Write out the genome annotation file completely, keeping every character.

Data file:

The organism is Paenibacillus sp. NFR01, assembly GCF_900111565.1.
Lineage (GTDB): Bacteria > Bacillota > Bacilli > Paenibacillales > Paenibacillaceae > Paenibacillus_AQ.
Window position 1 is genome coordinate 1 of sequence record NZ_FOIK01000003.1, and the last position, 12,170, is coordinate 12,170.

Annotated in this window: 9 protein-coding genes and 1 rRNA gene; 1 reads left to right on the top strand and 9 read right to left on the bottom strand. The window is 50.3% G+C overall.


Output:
The organism is Paenibacillus sp. NFR01, assembly GCF_900111565.1.
Lineage (GTDB): Bacteria > Bacillota > Bacilli > Paenibacillales > Paenibacillaceae > Paenibacillus_AQ.
Window position 1 is genome coordinate 1 of sequence record NZ_FOIK01000003.1, and the last position, 12,170, is coordinate 12,170.

Annotated in this window: 9 protein-coding genes and 1 rRNA gene; 1 reads left to right on the top strand and 9 read right to left on the bottom strand. The window is 50.3% G+C overall.